Tesla, the manufacturer of luxury plug-in electric vehicles (PEV), will be holding an event at its Hawthorne, California, design studio on June 20 where it will demonstrate its new quick swapping battery technology. The success of the brand depends largely on how widely it can implement a battery swapping infrastructure that would increase the range of its cars, which are currently limited to a roughly 250 mile radius on one charge.
If the company can install swapping and charging stations on a grander scale, it could incentivize more consumers to switch to PEVs. The biggest obstacle at this point to wider acceptance of cars like the Tesla Model S and the Nissan Leaf is the fact that the automobiles require several hours for a full battery recharge. Tesla has built a few pilot "supercharger" stations that allow for quicker re-energizing, but there are not nearly enough to convince drivers they won't be left stranded if they attempt a long voyage.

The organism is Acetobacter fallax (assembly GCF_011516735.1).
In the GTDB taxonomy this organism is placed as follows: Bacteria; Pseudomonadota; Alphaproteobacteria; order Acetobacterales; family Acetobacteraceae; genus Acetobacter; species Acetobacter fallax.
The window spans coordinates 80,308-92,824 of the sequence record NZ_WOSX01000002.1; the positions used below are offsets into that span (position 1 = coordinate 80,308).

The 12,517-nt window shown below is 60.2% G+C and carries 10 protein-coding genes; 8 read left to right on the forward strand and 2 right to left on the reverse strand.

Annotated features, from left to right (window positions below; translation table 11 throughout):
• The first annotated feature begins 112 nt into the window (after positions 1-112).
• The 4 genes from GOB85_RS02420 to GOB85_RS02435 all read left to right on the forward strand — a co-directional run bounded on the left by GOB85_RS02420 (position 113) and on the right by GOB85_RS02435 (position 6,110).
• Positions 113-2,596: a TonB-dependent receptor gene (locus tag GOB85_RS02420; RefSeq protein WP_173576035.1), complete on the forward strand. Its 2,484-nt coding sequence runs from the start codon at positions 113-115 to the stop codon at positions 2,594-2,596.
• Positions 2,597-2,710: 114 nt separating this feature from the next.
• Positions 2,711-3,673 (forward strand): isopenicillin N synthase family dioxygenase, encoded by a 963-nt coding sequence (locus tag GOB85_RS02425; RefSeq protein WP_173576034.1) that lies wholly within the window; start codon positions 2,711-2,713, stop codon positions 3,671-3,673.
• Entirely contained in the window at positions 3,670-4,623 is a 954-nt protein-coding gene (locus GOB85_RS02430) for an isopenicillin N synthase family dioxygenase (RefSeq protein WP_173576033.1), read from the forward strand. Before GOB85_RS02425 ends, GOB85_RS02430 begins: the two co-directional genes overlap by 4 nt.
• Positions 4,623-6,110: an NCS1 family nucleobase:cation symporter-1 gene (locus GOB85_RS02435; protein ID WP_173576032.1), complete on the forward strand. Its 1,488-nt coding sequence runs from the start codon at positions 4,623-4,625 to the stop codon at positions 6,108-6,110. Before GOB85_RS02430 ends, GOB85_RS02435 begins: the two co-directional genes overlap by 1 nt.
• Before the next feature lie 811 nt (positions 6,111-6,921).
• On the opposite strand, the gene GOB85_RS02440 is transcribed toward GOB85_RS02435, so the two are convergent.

By building a network of swapping facilities, Tesla can ensure that its drivers will be able to stop their vehicles, change out the old battery for a fully charged unit, and be on their way in the same amount of time that it would take to fill a tank of gasoline. This would be a major victory for advocates of reduced energy consumption, as it would mean greater promise for a future in which cars are powered by electricity rather than fossil fuels.